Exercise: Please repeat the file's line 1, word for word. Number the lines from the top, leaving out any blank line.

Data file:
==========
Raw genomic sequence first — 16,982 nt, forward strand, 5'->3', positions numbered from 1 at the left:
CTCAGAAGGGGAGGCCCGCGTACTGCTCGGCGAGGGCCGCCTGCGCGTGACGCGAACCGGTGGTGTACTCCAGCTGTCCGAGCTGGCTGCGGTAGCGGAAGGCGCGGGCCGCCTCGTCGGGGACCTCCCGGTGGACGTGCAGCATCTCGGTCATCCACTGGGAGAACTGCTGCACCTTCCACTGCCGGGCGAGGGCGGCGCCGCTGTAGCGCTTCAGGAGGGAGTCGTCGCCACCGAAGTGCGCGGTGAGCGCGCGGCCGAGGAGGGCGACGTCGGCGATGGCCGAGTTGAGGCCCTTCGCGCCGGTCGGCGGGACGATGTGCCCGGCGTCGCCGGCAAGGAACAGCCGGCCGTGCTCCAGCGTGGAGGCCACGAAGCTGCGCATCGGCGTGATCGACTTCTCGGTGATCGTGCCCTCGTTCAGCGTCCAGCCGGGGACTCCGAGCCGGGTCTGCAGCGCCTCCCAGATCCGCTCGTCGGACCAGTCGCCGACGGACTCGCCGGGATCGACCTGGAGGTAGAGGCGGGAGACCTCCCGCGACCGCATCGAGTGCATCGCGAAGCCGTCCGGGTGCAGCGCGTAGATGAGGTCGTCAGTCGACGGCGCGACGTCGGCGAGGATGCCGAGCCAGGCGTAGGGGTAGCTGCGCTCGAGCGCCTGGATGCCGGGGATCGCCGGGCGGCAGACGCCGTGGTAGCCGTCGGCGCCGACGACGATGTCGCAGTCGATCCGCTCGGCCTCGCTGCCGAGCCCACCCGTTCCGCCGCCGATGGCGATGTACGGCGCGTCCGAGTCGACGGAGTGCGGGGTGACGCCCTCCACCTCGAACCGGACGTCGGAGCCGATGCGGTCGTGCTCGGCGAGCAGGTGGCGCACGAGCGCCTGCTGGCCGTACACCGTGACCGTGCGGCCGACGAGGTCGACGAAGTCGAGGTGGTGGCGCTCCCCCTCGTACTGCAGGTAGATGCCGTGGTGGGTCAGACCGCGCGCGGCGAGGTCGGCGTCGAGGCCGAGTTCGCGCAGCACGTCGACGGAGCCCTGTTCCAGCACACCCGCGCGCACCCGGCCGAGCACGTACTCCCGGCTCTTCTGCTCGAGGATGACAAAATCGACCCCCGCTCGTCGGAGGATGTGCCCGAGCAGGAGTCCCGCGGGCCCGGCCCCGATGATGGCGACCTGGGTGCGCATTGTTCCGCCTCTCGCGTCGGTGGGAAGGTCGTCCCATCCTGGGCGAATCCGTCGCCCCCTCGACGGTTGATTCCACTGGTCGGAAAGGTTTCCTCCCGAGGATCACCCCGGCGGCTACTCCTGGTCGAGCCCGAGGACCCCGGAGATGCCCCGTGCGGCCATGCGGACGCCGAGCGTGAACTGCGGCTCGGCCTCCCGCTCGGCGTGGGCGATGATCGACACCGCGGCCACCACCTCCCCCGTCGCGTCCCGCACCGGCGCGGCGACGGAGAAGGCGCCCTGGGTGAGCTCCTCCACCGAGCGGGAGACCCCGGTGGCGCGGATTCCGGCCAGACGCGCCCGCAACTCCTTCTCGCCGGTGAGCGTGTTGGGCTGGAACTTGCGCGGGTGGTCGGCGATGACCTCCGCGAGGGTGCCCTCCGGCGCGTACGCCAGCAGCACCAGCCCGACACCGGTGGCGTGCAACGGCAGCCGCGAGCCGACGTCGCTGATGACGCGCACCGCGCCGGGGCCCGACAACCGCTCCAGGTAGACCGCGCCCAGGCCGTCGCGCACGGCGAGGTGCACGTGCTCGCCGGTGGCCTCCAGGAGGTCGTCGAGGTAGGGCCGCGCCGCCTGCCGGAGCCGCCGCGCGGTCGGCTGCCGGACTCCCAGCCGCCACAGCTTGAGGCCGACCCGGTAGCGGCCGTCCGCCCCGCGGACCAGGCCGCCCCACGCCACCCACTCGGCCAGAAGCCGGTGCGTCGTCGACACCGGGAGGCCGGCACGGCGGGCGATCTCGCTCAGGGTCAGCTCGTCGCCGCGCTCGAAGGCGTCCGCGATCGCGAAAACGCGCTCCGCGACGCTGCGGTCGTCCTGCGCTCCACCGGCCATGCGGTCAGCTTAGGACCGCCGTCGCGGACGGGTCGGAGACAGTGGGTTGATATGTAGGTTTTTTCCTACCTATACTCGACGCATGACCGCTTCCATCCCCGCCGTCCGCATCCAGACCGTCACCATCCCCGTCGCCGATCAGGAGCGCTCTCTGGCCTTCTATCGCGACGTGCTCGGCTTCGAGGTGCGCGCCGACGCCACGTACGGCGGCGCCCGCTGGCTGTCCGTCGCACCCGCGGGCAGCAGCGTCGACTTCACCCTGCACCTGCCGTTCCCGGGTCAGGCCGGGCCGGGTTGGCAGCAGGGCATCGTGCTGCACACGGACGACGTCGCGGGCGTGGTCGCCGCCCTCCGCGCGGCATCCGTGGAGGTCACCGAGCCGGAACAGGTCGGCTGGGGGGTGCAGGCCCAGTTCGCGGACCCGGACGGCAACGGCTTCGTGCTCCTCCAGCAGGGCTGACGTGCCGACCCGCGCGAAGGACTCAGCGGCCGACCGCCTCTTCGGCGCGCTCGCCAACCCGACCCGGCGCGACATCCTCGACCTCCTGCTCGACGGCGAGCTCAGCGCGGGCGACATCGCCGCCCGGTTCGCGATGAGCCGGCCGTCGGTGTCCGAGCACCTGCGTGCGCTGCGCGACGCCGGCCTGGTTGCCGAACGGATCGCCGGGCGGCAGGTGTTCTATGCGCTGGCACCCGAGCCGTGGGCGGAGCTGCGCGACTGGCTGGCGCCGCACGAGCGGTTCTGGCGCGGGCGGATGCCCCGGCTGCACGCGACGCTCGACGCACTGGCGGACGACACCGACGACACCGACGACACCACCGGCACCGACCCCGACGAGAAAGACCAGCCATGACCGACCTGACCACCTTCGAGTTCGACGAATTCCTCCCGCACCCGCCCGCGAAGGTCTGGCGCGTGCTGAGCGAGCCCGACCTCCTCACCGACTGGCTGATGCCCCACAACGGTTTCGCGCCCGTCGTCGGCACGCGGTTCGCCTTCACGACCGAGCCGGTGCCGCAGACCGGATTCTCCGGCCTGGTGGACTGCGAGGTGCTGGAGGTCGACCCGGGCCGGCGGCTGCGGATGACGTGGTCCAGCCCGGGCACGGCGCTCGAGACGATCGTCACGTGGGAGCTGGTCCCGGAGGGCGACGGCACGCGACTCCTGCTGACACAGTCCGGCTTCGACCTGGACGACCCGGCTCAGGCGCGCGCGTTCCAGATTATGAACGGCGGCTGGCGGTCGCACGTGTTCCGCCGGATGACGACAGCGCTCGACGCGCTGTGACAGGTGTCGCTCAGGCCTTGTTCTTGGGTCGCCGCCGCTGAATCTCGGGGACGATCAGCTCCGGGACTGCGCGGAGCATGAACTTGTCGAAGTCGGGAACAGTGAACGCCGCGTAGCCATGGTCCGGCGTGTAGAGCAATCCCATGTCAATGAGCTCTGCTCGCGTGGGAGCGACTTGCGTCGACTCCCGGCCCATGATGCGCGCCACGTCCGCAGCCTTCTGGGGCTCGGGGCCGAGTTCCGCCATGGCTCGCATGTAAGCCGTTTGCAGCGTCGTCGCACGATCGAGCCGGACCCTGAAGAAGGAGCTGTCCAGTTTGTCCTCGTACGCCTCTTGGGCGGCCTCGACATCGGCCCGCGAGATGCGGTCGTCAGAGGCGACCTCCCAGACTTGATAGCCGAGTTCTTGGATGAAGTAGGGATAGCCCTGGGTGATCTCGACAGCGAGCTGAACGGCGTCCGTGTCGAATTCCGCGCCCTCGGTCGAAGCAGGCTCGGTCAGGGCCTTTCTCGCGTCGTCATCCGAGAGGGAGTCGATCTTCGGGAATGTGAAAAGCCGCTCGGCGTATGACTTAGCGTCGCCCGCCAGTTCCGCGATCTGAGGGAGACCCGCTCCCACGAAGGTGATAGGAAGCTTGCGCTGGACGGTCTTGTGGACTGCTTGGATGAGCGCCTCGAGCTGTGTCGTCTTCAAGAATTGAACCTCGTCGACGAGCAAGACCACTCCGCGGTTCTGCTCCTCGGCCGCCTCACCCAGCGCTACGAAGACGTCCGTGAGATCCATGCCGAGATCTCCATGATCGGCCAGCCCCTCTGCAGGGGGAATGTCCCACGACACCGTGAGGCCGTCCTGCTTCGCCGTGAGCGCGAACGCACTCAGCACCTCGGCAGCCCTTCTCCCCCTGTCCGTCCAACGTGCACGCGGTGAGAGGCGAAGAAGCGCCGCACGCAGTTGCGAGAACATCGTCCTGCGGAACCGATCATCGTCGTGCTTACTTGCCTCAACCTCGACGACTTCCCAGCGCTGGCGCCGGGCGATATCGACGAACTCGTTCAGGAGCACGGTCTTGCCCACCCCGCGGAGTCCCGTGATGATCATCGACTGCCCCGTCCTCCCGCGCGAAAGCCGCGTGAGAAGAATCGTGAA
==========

Raw genomic sequence first — 16,982 nt, forward strand, 5'->3', positions numbered from 1 at the left: